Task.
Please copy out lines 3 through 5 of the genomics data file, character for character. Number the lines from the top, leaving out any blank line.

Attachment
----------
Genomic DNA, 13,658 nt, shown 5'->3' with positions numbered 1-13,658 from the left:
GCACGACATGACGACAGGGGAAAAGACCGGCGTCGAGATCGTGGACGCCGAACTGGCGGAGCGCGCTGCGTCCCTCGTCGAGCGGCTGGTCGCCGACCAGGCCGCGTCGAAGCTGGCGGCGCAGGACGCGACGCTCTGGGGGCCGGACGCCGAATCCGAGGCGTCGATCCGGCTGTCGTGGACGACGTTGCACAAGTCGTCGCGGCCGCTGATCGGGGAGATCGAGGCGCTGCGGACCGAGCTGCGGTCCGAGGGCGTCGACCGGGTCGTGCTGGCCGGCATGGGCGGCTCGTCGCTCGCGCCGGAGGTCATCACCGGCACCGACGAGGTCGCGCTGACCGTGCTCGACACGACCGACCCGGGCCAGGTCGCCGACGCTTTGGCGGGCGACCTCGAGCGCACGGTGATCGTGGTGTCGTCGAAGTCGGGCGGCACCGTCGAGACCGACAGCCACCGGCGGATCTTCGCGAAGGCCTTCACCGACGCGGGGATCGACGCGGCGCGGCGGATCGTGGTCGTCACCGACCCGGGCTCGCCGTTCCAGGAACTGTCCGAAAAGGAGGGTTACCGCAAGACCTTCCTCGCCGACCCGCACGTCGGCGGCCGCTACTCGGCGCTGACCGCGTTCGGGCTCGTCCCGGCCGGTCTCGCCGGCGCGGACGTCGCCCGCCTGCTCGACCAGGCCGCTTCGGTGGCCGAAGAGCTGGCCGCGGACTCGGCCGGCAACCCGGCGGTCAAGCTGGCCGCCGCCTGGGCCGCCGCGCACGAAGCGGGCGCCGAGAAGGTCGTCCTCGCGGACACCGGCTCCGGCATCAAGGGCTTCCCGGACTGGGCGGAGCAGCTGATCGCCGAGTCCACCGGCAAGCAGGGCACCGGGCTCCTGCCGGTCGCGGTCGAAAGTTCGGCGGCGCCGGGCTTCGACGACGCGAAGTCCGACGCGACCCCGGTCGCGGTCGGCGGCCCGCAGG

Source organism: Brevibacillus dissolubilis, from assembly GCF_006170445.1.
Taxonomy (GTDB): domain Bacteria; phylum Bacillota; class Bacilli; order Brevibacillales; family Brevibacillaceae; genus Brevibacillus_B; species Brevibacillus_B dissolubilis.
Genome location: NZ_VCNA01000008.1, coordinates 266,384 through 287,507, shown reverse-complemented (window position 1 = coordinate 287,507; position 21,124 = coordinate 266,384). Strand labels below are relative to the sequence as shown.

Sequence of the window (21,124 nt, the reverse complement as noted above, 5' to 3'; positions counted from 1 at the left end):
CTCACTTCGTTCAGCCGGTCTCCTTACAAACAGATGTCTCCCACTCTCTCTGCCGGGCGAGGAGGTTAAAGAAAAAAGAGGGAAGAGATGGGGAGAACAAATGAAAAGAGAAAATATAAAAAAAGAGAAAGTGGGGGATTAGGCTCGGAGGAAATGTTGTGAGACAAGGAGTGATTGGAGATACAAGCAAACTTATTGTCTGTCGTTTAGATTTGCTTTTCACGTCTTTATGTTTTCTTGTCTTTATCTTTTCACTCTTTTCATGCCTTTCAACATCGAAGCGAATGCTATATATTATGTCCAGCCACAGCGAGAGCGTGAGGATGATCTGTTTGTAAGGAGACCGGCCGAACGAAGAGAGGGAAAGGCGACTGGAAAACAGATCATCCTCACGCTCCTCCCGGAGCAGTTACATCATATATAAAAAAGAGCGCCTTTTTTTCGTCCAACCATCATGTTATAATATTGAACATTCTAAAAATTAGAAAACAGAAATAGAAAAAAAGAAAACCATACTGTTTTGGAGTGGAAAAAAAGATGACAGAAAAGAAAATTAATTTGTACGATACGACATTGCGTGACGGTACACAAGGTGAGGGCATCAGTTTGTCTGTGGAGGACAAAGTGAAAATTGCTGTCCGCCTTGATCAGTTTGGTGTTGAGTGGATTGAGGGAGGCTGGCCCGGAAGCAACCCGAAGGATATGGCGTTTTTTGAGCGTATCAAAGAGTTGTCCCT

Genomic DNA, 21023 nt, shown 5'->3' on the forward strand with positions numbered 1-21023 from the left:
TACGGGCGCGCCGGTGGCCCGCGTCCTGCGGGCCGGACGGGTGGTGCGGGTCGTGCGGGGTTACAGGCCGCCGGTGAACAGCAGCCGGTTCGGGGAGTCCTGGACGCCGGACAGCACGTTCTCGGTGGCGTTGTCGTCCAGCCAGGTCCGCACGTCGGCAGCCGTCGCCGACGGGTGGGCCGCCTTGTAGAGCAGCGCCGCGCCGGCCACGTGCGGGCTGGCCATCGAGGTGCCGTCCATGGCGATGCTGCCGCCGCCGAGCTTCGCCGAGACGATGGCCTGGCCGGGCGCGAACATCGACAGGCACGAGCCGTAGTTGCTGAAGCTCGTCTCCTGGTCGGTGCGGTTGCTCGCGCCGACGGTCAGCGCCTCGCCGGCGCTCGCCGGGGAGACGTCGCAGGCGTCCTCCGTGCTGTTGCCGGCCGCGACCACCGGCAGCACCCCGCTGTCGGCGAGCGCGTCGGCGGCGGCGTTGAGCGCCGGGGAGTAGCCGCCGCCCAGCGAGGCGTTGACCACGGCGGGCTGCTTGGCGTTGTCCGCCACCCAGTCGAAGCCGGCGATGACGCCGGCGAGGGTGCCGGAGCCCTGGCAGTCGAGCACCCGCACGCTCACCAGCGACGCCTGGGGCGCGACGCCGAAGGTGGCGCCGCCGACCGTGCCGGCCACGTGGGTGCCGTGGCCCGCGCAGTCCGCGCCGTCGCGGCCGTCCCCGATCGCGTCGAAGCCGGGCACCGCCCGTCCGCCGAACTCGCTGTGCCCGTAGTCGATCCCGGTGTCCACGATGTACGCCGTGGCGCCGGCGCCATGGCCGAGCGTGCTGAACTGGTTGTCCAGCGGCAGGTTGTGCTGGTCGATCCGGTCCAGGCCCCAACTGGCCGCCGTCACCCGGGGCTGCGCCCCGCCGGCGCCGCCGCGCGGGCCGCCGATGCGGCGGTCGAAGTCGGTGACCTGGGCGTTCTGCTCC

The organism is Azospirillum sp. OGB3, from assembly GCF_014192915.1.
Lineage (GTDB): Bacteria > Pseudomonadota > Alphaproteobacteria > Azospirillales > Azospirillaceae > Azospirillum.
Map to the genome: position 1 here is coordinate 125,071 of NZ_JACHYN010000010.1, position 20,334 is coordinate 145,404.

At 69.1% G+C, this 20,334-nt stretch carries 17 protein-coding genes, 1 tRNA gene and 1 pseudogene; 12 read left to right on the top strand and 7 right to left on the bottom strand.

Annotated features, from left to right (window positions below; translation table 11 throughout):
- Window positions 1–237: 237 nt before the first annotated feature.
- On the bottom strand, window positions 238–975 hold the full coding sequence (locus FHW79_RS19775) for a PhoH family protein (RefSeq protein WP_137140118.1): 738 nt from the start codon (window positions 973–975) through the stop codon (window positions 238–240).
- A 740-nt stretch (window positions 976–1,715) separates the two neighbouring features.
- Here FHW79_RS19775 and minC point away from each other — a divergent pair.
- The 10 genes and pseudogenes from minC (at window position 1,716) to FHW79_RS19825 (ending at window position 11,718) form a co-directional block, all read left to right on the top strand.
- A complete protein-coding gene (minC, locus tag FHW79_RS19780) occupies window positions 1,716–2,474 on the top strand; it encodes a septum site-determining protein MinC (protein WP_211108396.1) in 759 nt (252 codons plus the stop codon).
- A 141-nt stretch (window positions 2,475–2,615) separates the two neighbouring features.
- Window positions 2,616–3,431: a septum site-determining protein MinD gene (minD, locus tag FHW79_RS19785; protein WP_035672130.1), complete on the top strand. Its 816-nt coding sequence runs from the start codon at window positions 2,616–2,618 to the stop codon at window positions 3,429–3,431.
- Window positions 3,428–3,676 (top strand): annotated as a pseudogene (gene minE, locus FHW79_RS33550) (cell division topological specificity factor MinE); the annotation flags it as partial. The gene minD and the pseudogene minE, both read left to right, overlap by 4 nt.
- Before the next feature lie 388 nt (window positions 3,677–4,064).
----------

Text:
Source organism: Brevibacillus dissolubilis, from assembly GCF_006170445.1.
Taxonomy (GTDB): domain Bacteria; phylum Bacillota; class Bacilli; order Brevibacillales; family Brevibacillaceae; genus Brevibacillus_B; species Brevibacillus_B dissolubilis.
Genome location: NZ_VCNA01000008.1, coordinates 266,384 through 287,507, shown reverse-complemented (window position 1 = coordinate 287,507; position 21,124 = coordinate 266,384). Strand labels below are relative to the sequence as shown.